The modern American version of Easter is filled with new clothes, bunny rabbits, eggs and candy. The biblical version of Easter was a time of judgment, both for Jesus and humankind. The judgment that surrounds the first Easter takes place in four different locations. The name of each of these locations begins with the letter “G,” thus we have the four G’s of judgment. We find the first “G” of judgment as Jesus and His disciples are in the garden of Gethsemane.
Just prior to Gethsemane, Jesus and His disciples had finished the Passover meal. Judas had also left to betray Jesus for thirty pieces of silver. Now, in Gethsemane, Jesus judges Himself. The name Gethsemane means “oil press” and thus as the olives would be under great pressure in the press, Jesus would experience a time of deep soul searching. The Gospel of Mark gives us an idea of the great pressure Jesus was experiencing in Gethsemane, “And they came to a place which was named Gethsemane: and he saith to his disciples, Sit ye here, while I shall pray. And he taketh with him Peter and James and John, and began to be sore amazed, and to be very heavy; And saith unto them, My soul is exceeding sorrowful unto death: tarry ye here, and watch.” (Mark 14:32-34 KJV) As we enter into another Easter season, and are once again reminded of the death of Jesus on the cross and His resurrection three days later, we might find our own selves needing to do a little self-judgment.
As the story continues, Jesus is arrested in the garden and taken eventually to Pilate where we find our second “G” of judgment. The judgment seat of Pilate is referred to as Gabbatha, where Jesus will be judged by the world, “When Pilate therefore heard that saying, he brought Jesus forth, and sat down in the judgment seat in a place that is called the Pavement, but in the Hebrew, Gabbatha.” (John 19:13) Judgment by the world was a time of great humiliation for Jesus. Jesus’ commitment to do the will of His Father brought harsh judgment from the world. When you make obedience to God the priority of your life, the world will sometimes mock and ridicule you the same way they did Jesus.
The next scene in the drama of the first Easter story brings us to the third “G” of judgment. Jesus is taken to Golgotha where He was ultimately judged by God the Father, “And after that they had mocked him, they took the robe off from him, and put his own raiment on him, and led him away to crucify him. And as they came out, they found a man of Cyrene, Simon by name: him they compelled to bear his cross. And when they were come unto a place called Golgotha, that is to say, a place of a skull” (Matthew 27:31-33) The world found Jesus guilty of death, but the final Judge of Jesus’ guilt or innocence was God the Father. The entire history of the Jewish sacrificial system had been pointing to the coming of God’s Messiah as the perfect and spotless Lamb of God. Jesus claimed to be that long awaited Messiah. The Father would make the final decision as to whether or not Jesus was the Messiah or an imposter that deserved to die.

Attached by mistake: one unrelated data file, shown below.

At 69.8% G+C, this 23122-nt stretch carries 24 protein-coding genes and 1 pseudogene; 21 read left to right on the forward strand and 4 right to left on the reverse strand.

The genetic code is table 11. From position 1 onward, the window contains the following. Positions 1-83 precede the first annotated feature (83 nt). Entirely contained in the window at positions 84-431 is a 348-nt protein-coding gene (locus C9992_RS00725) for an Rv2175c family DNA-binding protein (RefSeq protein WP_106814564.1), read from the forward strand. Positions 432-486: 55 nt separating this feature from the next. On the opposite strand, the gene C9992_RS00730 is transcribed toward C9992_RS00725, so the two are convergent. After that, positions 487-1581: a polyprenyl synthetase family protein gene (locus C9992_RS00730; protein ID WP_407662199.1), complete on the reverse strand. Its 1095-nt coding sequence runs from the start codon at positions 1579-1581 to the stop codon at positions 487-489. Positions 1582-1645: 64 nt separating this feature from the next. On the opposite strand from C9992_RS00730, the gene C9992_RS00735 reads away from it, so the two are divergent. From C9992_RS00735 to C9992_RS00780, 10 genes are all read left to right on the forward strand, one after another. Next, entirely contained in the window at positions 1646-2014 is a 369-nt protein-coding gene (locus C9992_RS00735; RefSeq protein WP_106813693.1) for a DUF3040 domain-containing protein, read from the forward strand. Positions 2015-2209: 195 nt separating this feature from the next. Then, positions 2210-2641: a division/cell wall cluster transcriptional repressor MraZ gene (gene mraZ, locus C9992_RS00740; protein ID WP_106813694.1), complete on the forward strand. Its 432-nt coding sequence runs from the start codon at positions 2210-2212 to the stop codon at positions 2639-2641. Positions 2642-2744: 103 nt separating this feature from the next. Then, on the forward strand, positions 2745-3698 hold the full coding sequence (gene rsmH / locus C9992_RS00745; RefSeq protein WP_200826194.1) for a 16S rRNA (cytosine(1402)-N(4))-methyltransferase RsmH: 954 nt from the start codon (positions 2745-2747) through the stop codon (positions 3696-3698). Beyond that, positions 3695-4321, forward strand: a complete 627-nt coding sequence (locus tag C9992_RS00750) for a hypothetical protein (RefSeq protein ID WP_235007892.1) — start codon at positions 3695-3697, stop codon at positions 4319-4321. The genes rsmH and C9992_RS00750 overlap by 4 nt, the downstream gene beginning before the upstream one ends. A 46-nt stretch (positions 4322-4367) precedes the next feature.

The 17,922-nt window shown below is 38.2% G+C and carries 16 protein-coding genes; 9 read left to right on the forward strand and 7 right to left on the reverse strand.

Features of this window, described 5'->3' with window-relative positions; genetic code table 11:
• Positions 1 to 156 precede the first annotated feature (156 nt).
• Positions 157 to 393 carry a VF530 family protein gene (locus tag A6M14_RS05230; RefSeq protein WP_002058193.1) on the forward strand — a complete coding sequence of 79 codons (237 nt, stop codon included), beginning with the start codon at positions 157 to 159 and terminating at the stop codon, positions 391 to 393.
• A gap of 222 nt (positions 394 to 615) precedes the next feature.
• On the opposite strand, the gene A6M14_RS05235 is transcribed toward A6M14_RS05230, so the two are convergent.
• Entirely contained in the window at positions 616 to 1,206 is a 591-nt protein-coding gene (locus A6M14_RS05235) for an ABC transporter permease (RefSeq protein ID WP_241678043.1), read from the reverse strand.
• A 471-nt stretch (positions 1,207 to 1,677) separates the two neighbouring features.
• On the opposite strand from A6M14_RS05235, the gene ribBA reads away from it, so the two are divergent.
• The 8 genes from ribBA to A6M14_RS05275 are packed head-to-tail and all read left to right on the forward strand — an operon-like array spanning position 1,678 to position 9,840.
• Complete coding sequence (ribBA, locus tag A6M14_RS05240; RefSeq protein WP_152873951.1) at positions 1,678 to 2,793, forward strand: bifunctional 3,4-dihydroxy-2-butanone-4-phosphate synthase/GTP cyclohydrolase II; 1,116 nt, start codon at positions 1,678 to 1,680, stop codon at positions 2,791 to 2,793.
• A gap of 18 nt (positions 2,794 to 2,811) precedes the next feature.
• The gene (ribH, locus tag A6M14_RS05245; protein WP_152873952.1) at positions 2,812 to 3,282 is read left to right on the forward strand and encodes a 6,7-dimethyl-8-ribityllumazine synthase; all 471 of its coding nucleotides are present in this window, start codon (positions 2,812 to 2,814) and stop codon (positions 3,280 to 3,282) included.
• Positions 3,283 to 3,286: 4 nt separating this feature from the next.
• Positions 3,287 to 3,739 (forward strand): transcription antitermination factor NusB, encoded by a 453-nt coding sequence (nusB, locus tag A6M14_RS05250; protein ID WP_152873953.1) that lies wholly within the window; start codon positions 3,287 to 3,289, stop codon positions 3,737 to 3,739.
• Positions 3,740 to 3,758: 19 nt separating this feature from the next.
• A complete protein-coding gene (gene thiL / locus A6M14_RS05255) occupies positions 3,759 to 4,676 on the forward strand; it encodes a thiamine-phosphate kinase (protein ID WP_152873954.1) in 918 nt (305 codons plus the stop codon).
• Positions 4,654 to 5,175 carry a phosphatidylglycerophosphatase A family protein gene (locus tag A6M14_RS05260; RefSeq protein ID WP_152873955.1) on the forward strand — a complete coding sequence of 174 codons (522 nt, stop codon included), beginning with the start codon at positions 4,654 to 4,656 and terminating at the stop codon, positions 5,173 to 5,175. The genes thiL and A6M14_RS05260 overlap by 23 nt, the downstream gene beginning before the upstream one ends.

The Gospel of Matthew tells us, “In the end of the Sabbath, as it began to dawn toward the first day of the week, came Mary Magdalene and the other Mary to see the sepulcher. And, behold, there was a great earthquake: for the angel of the Lord descended from heaven, and came and rolled back the stone from the door, and sat upon it. His countenance was like lightning, and his raiment white as snow: And for fear of him the keepers did shake, and became as dead men. And the angel answered and said unto the women, Fear not ye: for I know that ye seek Jesus, which was crucified. He is not here: for he is risen, as he said. Come, see the place where the Lord lay.” (Matthew 28:1-6) Had Jesus been an imposter, there would have been no resurrection on the third day. God has judged Jesus and has accepted His death as the purchase price for the sin of the world. Every individual must decide whether or not they will accept the forgiveness of sin that is provided through Jesus’ death.
The final “G” of judgment will not take place until after the Lord Jesus Christ returns in all His Glory. In His Glory, Jesus Becomes the Judge. In His Glory, the final judgment will be set as described in the Book of Revelation, “And I saw a great white throne, and him that sat on it, from whose face the earth and the heaven fled away; and there was found no place for them. And I saw the dead, small and great, stand before God; and the books were opened: and another book was opened, which is the book of life: and the dead were judged out of those things which were written in the books, according to their works. And the sea gave up the dead which were in it; and death and hell delivered up the dead which were in them: and they were judged every man according to their works. And death and hell were cast into the lake of fire. This is the second death. And whosoever was not found written in the book of life was cast into the lake of fire.” (Revelation 20:11-15, KJV)
You can run from judgment, but you cannot escape judgment, “And as it is appointed unto men once to die, but after this the judgment:” (Hebrews 9:27, KJV) Have you seriously searched your own soul when it comes to where you will stand at the final judgment?
Dr. Bill Helton is a professor at Clear Creek Baptist Bible College in Pineville.